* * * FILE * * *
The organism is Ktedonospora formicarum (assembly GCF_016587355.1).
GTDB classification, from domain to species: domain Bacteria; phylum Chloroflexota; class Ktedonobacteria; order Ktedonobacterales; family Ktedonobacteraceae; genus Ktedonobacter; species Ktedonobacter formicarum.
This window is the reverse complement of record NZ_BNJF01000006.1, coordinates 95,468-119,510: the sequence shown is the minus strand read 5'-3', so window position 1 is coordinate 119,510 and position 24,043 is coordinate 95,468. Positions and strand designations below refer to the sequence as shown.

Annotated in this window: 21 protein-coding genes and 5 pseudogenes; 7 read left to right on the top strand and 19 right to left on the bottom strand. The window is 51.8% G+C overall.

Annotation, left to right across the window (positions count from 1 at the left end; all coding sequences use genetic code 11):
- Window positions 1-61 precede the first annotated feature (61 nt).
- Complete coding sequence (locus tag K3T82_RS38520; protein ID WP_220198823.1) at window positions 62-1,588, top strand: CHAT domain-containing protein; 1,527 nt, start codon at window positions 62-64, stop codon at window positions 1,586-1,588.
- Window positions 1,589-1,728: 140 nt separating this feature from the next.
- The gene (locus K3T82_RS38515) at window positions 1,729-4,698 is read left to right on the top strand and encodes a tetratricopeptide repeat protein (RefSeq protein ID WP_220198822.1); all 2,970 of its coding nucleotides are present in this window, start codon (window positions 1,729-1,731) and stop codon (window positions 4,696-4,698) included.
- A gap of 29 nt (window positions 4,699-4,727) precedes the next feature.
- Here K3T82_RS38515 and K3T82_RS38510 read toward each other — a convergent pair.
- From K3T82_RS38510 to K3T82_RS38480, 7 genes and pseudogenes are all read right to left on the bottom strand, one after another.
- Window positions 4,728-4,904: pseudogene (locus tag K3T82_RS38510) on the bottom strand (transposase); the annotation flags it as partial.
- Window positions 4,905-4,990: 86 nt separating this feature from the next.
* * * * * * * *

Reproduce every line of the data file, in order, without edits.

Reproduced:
The organism is Ktedonospora formicarum (assembly GCF_016587355.1).
GTDB classification, from domain to species: domain Bacteria; phylum Chloroflexota; class Ktedonobacteria; order Ktedonobacterales; family Ktedonobacteraceae; genus Ktedonobacter; species Ktedonobacter formicarum.
This window is the reverse complement of record NZ_BNJF01000006.1, coordinates 95,468-119,510: the sequence shown is the minus strand read 5'-3', so window position 1 is coordinate 119,510 and position 24,043 is coordinate 95,468. Positions and strand designations below refer to the sequence as shown.

Annotated in this window: 21 protein-coding genes and 5 pseudogenes; 7 read left to right on the top strand and 19 right to left on the bottom strand. The window is 51.8% G+C overall.

Annotation, left to right across the window (positions count from 1 at the left end; all coding sequences use genetic code 11):
- Window positions 1-61 precede the first annotated feature (61 nt).
- Complete coding sequence (locus tag K3T82_RS38520; protein ID WP_220198823.1) at window positions 62-1,588, top strand: CHAT domain-containing protein; 1,527 nt, start codon at window positions 62-64, stop codon at window positions 1,586-1,588.
- Window positions 1,589-1,728: 140 nt separating this feature from the next.
- The gene (locus K3T82_RS38515) at window positions 1,729-4,698 is read left to right on the top strand and encodes a tetratricopeptide repeat protein (RefSeq protein ID WP_220198822.1); all 2,970 of its coding nucleotides are present in this window, start codon (window positions 1,729-1,731) and stop codon (window positions 4,696-4,698) included.
- A gap of 29 nt (window positions 4,699-4,727) precedes the next feature.
- Here K3T82_RS38515 and K3T82_RS38510 read toward each other — a convergent pair.
- From K3T82_RS38510 to K3T82_RS38480, 7 genes and pseudogenes are all read right to left on the bottom strand, one after another.
- Window positions 4,728-4,904: pseudogene (locus tag K3T82_RS38510) on the bottom strand (transposase); the annotation flags it as partial.
- Window positions 4,905-4,990: 86 nt separating this feature from the next.